Dr Cord Dohrmann, Chief Scientific Officer of Evotec, added: "The fact that many promising drug candidates fail during clinical development highlights the limited predictive and translational value of pre-clinical disease models commonly used during the drug discovery process. This is particularly true for neurodegenerative diseases, a field that has proven intractable as novel therapeutics for Alzheimer's disease, Parkinson's disease, and motor neuron disease have largely failed. The use of patient-derived disease models for drug screening represents a paradigm shift as it places the testing of human disease relevance at the front end of the drug discovery process and is expected to lead to the discovery of more disease-relevant drug candidates but also more focused clinical development paths."

Webcast/Conference Call
Given the innovative character of the alliance, Evotec invites you to join a brief conference call. The conference will be held in English.

Conference call details
Date: Friday, 16 December 2016
Time: 02.00 pm CET (01.00 pm GMT, 08.00 am EST)
From Germany: +49 (0) 69 22 22 29 043
From UK: +44 20 3009 2452
From USA: +1 855 402 7766
From France: +33 170 750 705
Access Code: 37969784#

A simultaneous slide presentation for participants dialling in via phone is available at, password: evotec1216.

Webcast details
To join the audio webcast and to access the presentation slides you will find a link on our home page shortly before the event.
A replay of the conference call will be available for 24 hours and can be accessed by dialling +49 (0) 69 22 22 33 985 (Germany) or +44 20 3426 2807 (UK) and in the USA by dialling +1 866 535 8030. The access code is 654573#. The on-demand version of the webcast will be available on our website: 8/6.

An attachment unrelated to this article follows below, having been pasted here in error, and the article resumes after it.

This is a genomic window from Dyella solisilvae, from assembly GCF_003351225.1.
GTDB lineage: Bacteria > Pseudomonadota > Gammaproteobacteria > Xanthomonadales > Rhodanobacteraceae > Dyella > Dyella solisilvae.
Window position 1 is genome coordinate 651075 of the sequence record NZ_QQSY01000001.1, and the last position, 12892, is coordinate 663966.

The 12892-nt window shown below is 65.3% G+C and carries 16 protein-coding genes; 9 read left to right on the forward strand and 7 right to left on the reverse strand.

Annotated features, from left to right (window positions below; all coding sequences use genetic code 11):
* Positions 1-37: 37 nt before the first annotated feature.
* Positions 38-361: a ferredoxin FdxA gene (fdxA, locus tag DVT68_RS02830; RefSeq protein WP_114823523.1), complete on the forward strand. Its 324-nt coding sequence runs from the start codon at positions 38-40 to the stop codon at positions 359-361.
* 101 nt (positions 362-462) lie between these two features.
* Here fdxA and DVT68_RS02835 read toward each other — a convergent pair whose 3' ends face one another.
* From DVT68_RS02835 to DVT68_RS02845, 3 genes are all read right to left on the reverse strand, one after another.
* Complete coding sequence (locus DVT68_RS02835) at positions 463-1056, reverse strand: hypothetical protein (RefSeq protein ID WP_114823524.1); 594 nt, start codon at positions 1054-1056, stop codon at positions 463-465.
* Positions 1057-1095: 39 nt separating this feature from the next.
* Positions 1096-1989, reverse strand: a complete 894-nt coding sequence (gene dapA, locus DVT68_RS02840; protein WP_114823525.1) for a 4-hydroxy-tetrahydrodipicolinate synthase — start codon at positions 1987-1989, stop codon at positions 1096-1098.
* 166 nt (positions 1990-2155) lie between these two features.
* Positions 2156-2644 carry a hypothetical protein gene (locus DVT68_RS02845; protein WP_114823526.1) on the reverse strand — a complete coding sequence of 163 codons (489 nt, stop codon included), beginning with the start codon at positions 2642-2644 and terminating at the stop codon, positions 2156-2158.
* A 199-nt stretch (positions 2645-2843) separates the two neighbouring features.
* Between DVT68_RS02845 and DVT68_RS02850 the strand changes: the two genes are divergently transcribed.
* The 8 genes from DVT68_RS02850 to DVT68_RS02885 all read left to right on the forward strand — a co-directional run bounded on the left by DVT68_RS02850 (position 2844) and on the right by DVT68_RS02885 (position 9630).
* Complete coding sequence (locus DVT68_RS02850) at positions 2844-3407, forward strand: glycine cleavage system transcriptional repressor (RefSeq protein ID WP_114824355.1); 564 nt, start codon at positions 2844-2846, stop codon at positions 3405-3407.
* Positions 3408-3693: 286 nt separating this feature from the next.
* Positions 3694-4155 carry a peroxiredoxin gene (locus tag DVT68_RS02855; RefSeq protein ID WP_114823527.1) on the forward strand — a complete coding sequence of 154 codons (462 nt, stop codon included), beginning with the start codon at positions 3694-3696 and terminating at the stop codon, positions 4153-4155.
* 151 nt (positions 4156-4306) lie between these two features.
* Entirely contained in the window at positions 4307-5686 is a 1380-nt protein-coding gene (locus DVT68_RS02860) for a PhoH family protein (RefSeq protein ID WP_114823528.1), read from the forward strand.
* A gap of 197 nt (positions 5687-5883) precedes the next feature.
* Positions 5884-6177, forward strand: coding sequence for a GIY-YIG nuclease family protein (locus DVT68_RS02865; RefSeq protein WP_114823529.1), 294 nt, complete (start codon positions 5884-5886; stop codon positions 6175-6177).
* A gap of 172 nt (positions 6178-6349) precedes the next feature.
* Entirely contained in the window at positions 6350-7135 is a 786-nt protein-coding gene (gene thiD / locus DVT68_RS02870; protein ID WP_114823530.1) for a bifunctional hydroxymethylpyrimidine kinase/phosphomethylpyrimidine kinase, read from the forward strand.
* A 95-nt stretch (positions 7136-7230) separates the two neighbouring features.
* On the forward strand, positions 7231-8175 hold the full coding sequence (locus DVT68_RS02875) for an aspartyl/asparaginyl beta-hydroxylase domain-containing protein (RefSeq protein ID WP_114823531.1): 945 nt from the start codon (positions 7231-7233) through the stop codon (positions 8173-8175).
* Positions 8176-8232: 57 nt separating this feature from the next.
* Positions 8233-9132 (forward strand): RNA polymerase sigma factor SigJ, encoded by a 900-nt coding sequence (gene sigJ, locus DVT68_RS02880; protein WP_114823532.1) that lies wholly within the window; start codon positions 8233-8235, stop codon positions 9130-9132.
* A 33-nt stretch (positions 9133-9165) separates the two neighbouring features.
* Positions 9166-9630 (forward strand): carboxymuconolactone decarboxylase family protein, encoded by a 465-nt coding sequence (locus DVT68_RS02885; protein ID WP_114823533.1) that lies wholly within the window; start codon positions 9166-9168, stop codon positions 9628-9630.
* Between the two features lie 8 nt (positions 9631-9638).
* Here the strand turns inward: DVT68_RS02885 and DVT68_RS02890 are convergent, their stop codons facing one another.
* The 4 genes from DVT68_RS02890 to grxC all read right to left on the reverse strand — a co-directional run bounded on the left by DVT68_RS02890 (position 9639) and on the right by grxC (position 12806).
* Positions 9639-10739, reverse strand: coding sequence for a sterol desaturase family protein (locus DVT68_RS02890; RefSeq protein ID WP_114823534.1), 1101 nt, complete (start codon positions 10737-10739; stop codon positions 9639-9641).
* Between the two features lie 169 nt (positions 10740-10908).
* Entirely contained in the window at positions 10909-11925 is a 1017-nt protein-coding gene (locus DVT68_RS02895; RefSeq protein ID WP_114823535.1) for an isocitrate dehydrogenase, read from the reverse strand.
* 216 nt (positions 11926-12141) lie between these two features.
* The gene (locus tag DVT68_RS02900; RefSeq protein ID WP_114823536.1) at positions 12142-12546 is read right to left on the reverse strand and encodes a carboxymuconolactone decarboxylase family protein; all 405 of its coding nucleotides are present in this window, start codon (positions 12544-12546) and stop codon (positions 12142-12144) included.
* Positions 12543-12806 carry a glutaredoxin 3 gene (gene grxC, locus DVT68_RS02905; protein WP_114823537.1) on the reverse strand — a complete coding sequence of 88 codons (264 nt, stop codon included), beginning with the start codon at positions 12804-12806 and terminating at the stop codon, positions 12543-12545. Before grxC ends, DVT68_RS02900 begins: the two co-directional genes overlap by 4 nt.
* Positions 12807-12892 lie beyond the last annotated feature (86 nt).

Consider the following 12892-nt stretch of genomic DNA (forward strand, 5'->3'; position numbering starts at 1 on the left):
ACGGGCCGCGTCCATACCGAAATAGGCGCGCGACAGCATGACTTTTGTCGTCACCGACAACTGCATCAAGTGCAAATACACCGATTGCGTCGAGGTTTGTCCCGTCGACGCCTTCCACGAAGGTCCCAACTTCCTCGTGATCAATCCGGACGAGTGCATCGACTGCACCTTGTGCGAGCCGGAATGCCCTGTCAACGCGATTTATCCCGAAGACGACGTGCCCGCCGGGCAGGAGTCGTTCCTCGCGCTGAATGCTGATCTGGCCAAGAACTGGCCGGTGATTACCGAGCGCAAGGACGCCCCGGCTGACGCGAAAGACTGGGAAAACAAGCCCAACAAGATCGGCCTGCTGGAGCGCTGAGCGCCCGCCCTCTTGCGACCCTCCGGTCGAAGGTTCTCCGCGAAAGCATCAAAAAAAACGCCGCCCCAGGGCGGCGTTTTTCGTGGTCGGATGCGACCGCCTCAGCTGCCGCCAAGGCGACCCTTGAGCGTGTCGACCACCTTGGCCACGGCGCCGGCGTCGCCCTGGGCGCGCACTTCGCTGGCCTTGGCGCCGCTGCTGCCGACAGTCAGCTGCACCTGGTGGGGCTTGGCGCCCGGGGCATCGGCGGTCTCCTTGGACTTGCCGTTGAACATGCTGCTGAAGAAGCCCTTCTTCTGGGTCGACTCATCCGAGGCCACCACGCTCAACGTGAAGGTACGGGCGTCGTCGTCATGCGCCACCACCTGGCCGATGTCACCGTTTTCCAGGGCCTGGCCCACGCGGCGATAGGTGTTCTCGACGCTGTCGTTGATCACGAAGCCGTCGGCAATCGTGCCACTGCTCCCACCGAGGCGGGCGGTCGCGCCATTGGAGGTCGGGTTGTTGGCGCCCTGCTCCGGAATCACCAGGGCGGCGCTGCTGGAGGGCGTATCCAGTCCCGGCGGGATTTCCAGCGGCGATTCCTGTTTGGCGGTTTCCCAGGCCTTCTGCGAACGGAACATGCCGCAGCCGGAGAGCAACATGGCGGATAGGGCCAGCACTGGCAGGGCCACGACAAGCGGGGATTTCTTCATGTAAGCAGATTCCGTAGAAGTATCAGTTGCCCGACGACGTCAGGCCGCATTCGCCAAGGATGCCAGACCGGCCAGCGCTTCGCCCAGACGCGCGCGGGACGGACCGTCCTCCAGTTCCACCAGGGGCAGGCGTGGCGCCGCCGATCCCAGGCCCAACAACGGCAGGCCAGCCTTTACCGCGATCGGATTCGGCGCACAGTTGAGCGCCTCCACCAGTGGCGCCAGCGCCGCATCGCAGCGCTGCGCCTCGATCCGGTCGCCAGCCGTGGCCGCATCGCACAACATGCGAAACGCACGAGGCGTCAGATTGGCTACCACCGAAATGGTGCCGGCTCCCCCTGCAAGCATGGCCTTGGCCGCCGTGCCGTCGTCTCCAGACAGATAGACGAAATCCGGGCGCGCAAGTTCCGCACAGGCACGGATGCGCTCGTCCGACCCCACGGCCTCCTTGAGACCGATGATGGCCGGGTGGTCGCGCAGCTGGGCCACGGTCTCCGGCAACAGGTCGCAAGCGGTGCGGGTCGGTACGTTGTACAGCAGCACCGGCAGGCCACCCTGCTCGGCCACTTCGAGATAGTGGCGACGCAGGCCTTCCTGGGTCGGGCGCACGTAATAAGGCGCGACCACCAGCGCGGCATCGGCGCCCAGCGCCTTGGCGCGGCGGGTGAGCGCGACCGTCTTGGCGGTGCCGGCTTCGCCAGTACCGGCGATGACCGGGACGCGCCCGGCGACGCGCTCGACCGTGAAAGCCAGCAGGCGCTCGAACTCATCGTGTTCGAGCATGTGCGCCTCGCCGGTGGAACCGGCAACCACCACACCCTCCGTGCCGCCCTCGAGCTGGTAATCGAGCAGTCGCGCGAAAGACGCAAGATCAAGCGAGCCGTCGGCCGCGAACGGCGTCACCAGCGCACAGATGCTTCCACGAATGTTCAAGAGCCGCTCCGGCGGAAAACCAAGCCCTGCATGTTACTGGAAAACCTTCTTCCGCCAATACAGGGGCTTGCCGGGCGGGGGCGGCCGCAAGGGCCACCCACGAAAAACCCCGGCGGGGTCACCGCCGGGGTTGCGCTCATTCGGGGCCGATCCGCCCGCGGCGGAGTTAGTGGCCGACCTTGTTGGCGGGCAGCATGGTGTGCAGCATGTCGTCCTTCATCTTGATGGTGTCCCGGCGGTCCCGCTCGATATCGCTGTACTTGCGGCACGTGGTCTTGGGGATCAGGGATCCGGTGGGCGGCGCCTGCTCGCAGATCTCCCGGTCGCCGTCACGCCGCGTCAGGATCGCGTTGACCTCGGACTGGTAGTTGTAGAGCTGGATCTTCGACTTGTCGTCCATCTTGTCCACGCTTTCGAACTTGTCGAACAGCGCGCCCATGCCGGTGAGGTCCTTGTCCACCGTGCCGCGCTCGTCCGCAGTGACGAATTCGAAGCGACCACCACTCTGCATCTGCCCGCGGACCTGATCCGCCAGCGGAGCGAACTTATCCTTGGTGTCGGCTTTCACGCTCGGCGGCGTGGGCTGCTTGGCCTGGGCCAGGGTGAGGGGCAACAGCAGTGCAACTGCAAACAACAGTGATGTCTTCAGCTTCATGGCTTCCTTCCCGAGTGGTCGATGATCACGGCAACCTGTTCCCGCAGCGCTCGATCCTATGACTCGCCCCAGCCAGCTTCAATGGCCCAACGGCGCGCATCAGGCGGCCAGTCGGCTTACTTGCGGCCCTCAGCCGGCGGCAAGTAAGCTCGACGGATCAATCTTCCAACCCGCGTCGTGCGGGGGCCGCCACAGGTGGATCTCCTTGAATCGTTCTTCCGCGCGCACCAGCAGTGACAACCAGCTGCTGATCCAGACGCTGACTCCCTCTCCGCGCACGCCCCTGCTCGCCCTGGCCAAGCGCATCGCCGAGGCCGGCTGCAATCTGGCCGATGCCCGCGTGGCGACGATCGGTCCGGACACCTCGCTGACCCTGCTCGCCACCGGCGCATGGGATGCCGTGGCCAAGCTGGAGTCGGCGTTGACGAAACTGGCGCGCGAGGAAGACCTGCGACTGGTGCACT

Induced pluripotent stem cells (also known as iPS cells or iPSCs) are a type of pluripotent stem cell that can be generated directly from adult cells. The iPSC technology was pioneered by Shinya Yamanaka's lab in Kyoto, Japan, who showed in 2006 that the introduction of four specific genes encoding transcription factors could convert adult cells into pluripotent stem cells. He was awarded the 2012 Nobel Prize along with Sir John Gurdon "for the discovery that mature cells can be reprogrammed to become pluripotent". Pluripotent stem cells hold great promise in the field of regenerative medicine. Because they can propagate indefinitely, as well as give rise to every other cell type in the body (such as neurons, heart, pancreatic and liver cells), they represent a single source of cells that could be used to replace those lost to damage or disease. (Source:


CureMotorNeuron was a research collaboration in the field of amyotrophic lateral sclerosis ("ALS") between scientists at Evotec and at Harvard University, specifically Harvard Stem Cell Institute ("HSCI"), aiming to identify compounds that prevent or slow down the loss of motor neurons, which is characteristic for ALS. Launched in 2013, the research initiative leveraged human motor neuron assays based on ALS patient-derived induced pluripotent stem cells that were developed by Professors Kevin Eggan, PhD, and Lee Rubin, PhD at Harvard, as well as Evotec's drug discovery infrastructure and expertise to identify compounds that may have therapeutic value against this life-threatening disease.